Review: O Zhang at the Frieze Art Fair
To London yesterday to look at my old friend O Zhang’s new show at the Frieze Art Fair in London’s Regent’s Park. Her new work, entitiled The World is Yours (But Also Ours) is being exhibited by the CRG Gallery of New York. O’s space lies at an end of one the big tent’s long corridors and it is dominated by a very large poster print of a young Chinese girl wearing a Western T-shirt emblazoned with the slogan “It’s All Good in the Hood”. As usual with Zhang’s work, there’s an ambiviallence to her subject’s expression: here we see a mix of defiance, pride, and shyness. The girls, moreover, stands outside the entrance to Tiananmen Gate in Beijing towering, not only over the viewer, but also above the famous photograph of Mao Zedong, almost as if he were receding into the past. Behind the girl, a torn police ribbon trails off into the middle distance.
The accompanying 15 photographs follow a similar pattern: young, Chinese girls in garish Western T-shirts standing in front of a significant Beijing landmarks. Each picture also has a Chinese slogan running along the bottom taken from a classic text from the country’s communist past: “Stability Overides Everything” or “People are the Real Heroes”. In one frame we see a young girl outside the Olympic stadium wearing an Astroboy T-shirt above the slogan of “We are Capable of Everything”. Much of it is extremely witty: one girls holds an I Love China handbag in one hand, while wearing an “Everything is Shit” message on her T-shirt, the Chinese slogan along the foot of the photograph reads “Poverty is not Socialism”, a famous maxim of Deng Xiouping.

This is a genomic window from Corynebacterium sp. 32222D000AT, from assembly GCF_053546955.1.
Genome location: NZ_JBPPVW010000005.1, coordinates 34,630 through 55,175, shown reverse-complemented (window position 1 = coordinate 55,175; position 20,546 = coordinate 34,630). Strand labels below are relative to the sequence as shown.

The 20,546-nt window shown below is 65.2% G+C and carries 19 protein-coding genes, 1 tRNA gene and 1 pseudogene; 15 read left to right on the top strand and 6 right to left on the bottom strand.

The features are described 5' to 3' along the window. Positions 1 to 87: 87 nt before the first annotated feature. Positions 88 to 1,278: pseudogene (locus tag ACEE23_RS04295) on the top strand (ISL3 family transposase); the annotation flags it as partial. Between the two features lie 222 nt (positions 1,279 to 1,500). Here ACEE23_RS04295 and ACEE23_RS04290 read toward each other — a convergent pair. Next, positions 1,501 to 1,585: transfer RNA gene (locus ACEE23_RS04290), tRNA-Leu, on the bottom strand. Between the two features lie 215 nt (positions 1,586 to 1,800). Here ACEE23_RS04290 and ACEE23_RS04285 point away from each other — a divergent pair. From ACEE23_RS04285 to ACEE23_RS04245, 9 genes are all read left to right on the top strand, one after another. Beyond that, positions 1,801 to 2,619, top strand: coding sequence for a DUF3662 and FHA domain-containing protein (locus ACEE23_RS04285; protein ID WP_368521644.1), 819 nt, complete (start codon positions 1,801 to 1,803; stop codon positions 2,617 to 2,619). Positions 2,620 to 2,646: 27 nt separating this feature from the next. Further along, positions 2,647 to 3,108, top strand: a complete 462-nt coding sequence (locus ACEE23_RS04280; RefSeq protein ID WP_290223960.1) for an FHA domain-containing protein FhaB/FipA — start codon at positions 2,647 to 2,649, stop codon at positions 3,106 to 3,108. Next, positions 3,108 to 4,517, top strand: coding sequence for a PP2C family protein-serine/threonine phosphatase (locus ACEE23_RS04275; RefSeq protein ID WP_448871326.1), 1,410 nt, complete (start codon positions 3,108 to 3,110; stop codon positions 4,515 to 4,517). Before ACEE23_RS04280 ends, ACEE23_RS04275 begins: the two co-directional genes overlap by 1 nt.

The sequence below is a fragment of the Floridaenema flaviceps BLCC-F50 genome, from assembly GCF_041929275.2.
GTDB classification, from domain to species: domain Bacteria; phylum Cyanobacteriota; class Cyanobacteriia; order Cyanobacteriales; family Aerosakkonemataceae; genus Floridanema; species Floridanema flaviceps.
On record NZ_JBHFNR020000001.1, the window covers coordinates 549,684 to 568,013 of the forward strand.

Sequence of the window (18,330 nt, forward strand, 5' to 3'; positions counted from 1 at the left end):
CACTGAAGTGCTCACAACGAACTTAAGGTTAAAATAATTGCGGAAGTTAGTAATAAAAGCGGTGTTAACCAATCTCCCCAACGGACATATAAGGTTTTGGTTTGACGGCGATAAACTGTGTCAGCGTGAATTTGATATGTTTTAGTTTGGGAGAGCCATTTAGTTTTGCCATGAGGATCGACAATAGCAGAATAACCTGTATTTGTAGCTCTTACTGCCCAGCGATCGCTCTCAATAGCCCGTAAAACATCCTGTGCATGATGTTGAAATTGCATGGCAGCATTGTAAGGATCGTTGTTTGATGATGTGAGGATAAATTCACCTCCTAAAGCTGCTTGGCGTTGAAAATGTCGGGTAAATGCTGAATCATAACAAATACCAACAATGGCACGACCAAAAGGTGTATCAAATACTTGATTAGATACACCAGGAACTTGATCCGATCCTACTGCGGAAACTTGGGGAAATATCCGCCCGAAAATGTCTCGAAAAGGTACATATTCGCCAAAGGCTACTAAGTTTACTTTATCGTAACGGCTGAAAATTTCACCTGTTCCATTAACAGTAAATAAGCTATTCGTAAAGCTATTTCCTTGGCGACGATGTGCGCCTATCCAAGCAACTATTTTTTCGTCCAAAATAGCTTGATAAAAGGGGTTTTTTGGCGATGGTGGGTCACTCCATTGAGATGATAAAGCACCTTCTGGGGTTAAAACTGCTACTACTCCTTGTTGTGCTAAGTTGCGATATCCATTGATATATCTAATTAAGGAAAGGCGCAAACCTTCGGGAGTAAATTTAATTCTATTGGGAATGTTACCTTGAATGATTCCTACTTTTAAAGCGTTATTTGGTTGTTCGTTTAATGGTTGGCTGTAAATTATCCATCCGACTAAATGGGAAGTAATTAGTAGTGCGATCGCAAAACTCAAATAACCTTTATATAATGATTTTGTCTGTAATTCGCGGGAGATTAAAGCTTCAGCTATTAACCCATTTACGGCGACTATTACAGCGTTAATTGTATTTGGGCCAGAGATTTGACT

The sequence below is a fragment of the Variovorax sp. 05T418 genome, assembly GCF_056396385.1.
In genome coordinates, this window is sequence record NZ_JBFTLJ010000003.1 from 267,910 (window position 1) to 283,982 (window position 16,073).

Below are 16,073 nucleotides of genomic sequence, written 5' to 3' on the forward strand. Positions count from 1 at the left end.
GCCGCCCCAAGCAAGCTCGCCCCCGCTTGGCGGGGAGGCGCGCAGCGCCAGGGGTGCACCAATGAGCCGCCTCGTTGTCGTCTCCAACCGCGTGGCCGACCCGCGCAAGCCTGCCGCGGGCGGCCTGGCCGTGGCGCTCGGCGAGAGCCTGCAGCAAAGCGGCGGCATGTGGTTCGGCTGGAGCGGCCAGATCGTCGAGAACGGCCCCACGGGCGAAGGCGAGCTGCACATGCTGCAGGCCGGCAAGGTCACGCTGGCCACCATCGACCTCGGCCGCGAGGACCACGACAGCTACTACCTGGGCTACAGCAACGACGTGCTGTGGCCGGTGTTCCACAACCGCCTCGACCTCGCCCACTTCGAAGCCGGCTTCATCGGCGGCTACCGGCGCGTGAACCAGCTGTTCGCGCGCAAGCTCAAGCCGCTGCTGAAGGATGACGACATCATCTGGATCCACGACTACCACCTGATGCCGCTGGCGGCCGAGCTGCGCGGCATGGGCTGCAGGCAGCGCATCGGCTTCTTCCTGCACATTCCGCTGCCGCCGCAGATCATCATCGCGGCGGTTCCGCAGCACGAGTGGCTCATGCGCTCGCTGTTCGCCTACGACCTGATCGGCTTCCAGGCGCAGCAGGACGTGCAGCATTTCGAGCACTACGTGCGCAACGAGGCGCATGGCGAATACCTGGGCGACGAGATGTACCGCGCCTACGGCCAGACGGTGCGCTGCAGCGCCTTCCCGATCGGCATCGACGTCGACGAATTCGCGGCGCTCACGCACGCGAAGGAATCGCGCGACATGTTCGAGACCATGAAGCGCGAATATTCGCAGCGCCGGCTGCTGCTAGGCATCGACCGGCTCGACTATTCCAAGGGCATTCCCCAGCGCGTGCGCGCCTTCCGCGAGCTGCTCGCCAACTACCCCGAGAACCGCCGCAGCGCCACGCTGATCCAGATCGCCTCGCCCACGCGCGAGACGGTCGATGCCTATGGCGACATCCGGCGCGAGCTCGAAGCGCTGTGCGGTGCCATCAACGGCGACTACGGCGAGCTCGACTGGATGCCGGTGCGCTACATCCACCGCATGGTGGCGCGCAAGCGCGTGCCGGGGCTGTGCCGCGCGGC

Zhang writes in a statement that, “having divided my time equally in recent years between the East and the West, my own experience of my home country is often one of profound ambivalence”. She explores this subject assiduously with this series of pictures that “visually capture the economic and political conflicts in modern day Chinese culture, among them, the identity crisis facing Chinese Youth.” It is a great collection of her work, much more political and direct than anything previously.